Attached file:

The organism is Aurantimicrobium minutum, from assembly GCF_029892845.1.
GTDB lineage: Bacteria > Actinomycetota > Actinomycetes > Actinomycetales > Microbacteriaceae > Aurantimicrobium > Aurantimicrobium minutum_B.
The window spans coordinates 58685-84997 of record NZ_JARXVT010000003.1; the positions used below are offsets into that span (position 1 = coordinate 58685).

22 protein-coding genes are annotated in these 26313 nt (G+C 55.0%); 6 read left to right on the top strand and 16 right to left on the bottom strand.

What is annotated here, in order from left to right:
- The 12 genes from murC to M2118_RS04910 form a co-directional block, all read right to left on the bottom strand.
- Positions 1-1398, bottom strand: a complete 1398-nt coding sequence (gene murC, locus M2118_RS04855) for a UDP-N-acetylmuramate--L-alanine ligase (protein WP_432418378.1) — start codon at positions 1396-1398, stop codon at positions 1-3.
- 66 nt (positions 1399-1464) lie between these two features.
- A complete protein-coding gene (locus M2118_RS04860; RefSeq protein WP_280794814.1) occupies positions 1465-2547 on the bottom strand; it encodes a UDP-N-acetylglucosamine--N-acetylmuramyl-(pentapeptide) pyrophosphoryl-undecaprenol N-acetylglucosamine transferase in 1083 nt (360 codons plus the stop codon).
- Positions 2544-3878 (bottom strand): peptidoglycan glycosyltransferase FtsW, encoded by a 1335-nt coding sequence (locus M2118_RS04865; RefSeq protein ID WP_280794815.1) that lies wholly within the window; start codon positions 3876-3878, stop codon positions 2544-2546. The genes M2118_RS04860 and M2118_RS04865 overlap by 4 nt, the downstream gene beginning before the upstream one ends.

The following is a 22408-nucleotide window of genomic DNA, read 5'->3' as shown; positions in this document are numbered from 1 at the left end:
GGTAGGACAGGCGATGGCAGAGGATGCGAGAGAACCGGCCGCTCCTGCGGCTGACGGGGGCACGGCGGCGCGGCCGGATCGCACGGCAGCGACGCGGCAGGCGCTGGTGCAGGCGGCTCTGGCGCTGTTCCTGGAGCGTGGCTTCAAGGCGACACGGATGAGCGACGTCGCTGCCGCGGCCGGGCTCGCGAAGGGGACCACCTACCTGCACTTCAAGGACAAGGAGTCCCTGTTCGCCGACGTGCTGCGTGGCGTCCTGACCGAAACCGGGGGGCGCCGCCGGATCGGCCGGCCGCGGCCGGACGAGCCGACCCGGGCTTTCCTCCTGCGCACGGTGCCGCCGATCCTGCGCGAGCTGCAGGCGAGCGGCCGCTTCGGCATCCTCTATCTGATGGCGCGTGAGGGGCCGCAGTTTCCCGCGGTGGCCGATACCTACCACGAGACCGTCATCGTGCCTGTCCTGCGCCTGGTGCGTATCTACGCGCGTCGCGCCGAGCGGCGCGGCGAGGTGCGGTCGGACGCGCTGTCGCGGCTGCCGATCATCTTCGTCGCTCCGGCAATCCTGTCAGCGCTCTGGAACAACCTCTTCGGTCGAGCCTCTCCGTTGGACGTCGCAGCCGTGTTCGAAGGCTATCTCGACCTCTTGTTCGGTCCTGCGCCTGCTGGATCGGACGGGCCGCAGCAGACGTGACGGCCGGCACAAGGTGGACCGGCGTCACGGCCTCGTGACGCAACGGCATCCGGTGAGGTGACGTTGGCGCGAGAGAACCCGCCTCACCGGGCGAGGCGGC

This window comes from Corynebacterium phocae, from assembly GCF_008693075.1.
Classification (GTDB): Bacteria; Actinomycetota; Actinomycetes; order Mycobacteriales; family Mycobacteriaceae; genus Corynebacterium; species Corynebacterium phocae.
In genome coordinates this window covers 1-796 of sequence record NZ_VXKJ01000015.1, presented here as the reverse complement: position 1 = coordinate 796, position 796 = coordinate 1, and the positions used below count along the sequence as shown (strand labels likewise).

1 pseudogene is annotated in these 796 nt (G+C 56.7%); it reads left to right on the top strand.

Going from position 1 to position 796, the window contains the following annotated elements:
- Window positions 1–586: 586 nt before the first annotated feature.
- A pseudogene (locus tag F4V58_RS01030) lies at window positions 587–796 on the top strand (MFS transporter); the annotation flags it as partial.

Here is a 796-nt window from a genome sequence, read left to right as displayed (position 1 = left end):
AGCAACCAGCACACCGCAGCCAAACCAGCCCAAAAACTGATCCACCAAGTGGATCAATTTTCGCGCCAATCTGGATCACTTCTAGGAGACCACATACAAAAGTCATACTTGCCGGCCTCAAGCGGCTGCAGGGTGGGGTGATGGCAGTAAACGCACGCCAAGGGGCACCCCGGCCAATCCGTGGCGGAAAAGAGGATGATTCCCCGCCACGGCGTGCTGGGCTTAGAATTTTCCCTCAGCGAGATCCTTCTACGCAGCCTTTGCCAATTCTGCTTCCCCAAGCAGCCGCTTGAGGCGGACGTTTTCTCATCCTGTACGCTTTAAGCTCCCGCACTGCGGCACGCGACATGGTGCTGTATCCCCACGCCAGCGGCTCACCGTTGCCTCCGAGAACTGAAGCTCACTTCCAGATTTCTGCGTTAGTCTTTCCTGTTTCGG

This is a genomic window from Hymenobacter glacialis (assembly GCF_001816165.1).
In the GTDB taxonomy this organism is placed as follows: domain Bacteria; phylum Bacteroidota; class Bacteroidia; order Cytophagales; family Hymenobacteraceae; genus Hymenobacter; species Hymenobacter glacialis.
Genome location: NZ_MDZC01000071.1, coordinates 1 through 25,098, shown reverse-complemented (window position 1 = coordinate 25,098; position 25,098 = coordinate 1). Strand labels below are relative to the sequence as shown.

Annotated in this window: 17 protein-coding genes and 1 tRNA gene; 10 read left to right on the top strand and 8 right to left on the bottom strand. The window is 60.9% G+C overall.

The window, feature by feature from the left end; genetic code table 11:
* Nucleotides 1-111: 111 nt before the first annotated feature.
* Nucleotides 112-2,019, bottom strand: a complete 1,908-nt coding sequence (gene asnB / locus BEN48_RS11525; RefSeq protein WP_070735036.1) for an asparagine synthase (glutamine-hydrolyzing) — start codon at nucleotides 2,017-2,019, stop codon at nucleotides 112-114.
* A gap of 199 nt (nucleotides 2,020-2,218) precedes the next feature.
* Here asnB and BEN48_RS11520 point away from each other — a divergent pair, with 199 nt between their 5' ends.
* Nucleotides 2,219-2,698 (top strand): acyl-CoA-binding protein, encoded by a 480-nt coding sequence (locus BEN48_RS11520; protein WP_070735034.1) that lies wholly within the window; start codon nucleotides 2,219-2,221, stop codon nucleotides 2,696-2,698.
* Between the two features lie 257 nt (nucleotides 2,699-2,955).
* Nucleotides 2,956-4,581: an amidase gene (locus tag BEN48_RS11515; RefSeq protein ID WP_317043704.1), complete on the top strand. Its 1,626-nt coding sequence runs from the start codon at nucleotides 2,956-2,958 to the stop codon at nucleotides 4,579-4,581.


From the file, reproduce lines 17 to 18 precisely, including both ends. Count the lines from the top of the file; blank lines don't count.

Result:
Going from position 1 to position 796, the window contains the following annotated elements:
- Window positions 1–586: 586 nt before the first annotated feature.